When it comes to humans, Dolly Parton is in a category of her own. Throughout her career spanning more than five decades, she has managed to amass an unusually diverse and devoted fan base. (This is the subject of the excellent podcast Dolly Parton’s America, in case you’re looking for a deep dive into her life and career.)
But despite writing, recording and performing countless songs, establishing an acting career, and being a prominent philanthropist, Parton still—at the age of 74—is asked about the fact that she does not have children. This is a topic she has addressed innumerable times over the years, including in a recent interview with Oprah Winfrey. If you find yourself in a similar position (asked about why you don’t have kids—not being a living legend in conversation with Oprah), you may want to borrow one of her responses.
What Dolly Parton has to say about not having children
First, Parton discusses how different aspects of her personal life has given her the space she needed to be so productive professionally. “Since I had no kids, and my husband was pretty independent, I had freedom,” she told Winfrey. “So I think a big part of my whole success is the fact that I was free to work.”
Back in 2017, when a still-employed Matt Lauer asked about her lack of children—and the fact that kids seem to love her—Parton made the very valid point that it’s entirely possible to have a great rapport with kids and not be a mother yourself. And in addition to growing up in a large family, she has also been a part of the lives of millions of children through her Imagination Library, which has given away nearly 1.5 million books, and counting.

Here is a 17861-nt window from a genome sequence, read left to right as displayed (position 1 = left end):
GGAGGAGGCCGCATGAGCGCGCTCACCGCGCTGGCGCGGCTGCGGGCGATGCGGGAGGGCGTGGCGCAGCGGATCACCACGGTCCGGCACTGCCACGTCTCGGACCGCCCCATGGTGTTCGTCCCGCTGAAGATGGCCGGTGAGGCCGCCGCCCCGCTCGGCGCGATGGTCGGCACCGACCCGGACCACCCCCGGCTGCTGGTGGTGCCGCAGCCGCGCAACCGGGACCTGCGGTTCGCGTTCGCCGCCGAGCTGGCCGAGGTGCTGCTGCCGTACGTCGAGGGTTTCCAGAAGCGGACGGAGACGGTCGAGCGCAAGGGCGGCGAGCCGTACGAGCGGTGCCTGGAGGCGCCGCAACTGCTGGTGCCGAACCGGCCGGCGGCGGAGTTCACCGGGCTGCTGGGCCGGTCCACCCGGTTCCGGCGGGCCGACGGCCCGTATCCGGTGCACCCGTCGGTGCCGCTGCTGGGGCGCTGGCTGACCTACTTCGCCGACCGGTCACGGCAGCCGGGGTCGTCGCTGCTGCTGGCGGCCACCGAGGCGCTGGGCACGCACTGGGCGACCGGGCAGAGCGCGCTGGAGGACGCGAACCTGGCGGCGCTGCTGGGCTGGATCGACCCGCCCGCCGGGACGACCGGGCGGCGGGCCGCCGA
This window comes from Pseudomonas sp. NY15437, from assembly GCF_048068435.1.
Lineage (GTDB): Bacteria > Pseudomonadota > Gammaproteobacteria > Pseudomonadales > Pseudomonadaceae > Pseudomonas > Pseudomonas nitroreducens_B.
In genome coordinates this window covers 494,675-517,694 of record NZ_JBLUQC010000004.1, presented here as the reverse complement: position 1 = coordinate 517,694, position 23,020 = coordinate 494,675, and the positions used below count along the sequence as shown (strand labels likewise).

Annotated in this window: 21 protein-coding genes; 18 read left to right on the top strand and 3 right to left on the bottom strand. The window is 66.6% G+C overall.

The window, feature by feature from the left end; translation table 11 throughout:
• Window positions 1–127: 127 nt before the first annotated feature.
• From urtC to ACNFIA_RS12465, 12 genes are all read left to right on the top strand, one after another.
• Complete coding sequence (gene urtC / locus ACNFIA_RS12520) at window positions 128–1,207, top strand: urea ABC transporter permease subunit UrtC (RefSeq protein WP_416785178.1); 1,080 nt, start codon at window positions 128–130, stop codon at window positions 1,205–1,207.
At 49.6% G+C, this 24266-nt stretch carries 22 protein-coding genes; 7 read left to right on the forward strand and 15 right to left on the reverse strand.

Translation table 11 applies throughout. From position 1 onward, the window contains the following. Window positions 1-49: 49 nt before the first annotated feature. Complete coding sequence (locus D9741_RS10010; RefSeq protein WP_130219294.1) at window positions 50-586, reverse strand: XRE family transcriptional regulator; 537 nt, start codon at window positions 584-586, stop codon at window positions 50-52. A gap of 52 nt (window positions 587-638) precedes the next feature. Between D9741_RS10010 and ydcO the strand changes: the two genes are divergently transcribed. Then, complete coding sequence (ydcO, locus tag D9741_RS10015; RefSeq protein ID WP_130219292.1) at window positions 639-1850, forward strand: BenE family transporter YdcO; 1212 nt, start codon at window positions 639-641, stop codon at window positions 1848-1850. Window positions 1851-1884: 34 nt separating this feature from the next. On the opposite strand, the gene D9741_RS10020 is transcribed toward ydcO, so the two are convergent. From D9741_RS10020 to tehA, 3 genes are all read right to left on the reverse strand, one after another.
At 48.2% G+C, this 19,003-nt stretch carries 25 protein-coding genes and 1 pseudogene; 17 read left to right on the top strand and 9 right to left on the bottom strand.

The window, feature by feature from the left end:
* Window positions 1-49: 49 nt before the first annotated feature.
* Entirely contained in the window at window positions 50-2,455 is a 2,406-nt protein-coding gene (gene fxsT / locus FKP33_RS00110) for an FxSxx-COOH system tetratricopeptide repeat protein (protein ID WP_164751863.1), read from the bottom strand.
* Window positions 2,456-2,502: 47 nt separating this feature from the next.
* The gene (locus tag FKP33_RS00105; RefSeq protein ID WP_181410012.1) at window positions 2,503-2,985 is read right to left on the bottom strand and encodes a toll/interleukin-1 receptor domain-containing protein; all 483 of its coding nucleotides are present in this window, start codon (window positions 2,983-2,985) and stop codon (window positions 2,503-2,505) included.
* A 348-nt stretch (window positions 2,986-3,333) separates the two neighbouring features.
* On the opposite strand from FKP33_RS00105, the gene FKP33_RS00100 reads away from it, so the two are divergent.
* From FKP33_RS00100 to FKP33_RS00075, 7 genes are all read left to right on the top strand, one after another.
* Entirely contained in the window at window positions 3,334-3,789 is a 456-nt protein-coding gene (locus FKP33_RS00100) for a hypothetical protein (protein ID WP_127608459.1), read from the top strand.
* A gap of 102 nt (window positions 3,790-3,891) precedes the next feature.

This came up again in Parton’s recent interview with Winfrey:
I didn’t have children because I believed that God didn’t mean for me to have kids so everybody’s kids could be mine, so I could do things like Imagination Library because if I hadn’t had the freedom to work, I wouldn’t have done all the things I’ve done. I wouldn’t be in a position to do all of the things I’m doing now.
To be clear, you don’t owe it to anyone to explain why you’re not a parent, but if you find yourself in a position (especially over the holidays) where it’s easier to end the conversation with a response, you may want to borrow some version of Parton’s.
It doesn’t necessarily have to include God or starting your own Imagination Library (though that couldn’t hurt), but pointing out that there are plenty of other meaningful ways to contribute to the world that don’t involve being a parent may help.